Tourism is a vital part of my state’s economy, and I know that many Florida cities offer some of the finest, most competitive prices on hotels and conference facilities. That’s why I was stunned when I found out some federal agencies might be blacklisting Florida cities for travel and conferences because of their proximity to vacation destinations.

Talk about a double-whammy in tough economic times that have seen tourism and business travel dropping like a rock.

Look, it’s one thing to avoid non-essential trips to save taxpayers money. I can understand that. But like I told an Associated Press reporter, “It’s another thing if it’s legitimate travel and you then avoid certain cities just because of where they are.”

The hotel industry in Florida is already facing a decline without the government’s help. Orlando hotels are filling only 64.8 percent of their rooms. Compared with a year ago, that’s a decline of 7.8 percent.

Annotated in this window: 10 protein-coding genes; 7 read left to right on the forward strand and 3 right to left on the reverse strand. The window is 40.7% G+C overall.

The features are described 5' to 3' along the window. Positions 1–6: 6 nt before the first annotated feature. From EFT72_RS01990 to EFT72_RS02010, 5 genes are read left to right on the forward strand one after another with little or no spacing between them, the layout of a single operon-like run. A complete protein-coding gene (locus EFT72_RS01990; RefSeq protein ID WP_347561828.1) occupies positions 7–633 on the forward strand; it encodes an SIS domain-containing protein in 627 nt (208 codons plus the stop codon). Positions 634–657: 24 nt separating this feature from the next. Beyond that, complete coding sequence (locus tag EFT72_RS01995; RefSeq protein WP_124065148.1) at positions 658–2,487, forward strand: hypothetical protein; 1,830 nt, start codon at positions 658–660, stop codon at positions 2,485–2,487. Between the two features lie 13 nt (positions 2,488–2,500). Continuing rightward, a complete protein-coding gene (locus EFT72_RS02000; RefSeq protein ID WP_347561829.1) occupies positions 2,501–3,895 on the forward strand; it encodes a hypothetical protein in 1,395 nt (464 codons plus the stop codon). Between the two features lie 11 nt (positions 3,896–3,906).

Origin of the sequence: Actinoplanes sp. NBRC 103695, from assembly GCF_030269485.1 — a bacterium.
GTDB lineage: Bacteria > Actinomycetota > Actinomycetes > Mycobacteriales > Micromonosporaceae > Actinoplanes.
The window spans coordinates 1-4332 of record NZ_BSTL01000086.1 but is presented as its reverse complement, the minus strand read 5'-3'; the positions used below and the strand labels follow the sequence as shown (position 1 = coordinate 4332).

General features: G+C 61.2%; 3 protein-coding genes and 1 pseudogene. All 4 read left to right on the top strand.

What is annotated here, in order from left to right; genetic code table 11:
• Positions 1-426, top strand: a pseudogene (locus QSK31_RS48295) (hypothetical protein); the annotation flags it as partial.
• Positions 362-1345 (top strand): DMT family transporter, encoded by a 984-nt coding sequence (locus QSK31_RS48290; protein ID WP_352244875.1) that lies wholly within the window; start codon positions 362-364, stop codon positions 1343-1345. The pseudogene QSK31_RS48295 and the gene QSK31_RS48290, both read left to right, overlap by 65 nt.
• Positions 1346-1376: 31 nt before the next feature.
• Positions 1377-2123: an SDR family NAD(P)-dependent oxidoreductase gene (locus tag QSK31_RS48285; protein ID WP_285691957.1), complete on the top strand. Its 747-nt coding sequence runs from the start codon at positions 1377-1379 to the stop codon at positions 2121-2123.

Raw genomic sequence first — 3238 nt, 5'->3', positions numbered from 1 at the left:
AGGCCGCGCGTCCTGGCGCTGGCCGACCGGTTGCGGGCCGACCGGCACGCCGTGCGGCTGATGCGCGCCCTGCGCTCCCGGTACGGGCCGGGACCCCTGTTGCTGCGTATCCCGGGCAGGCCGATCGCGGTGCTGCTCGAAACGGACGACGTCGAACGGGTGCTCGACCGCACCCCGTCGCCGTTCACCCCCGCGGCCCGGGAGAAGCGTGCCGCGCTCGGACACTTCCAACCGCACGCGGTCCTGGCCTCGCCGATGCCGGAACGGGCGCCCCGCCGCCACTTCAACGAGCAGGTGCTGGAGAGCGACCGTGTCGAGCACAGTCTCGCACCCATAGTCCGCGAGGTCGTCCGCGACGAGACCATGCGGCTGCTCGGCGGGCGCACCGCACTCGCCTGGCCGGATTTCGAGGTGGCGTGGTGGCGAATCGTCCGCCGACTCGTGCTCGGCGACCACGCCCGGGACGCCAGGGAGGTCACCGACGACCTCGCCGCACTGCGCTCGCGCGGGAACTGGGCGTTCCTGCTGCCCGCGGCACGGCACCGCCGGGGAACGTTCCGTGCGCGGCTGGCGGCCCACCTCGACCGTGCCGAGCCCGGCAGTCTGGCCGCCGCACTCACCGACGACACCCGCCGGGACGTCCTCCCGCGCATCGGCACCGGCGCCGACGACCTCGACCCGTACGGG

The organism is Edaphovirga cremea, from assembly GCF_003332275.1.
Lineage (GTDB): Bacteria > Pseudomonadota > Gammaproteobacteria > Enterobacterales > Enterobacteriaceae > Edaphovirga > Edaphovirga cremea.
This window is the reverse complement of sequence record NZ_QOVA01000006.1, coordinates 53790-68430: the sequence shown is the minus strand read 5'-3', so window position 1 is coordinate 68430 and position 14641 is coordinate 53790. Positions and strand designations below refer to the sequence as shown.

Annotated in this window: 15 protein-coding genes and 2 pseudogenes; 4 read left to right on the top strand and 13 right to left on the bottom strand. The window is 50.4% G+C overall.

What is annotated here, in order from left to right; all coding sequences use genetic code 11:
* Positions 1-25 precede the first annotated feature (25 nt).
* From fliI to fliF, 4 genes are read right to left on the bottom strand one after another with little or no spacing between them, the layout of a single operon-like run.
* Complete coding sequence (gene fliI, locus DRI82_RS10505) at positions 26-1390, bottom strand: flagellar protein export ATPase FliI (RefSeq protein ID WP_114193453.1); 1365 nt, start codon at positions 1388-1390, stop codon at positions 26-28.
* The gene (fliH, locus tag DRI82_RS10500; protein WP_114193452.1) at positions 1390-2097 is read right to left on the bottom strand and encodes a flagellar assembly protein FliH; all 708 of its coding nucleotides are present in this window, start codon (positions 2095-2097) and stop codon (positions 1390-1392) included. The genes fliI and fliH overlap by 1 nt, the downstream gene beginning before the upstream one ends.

So I’ve drafted legislation to make it illegal for federal government agencies to design travel policies that blacklist certain U.S. cities simply because they’re seen as tourism spots. I’m happy to say there’s a solid team of House members from Florida and Nevada ( home of Las Vegas ) who agree with me on this issue.

The eight of them sent a letter Thursday to the acting U.S. comptroller asking for an investigation of policies used to determine where to hold meetings. My Senate colleague from Florida Mel Martinez has done likewise.

Working together, we ought to be able to put an end to any such practice.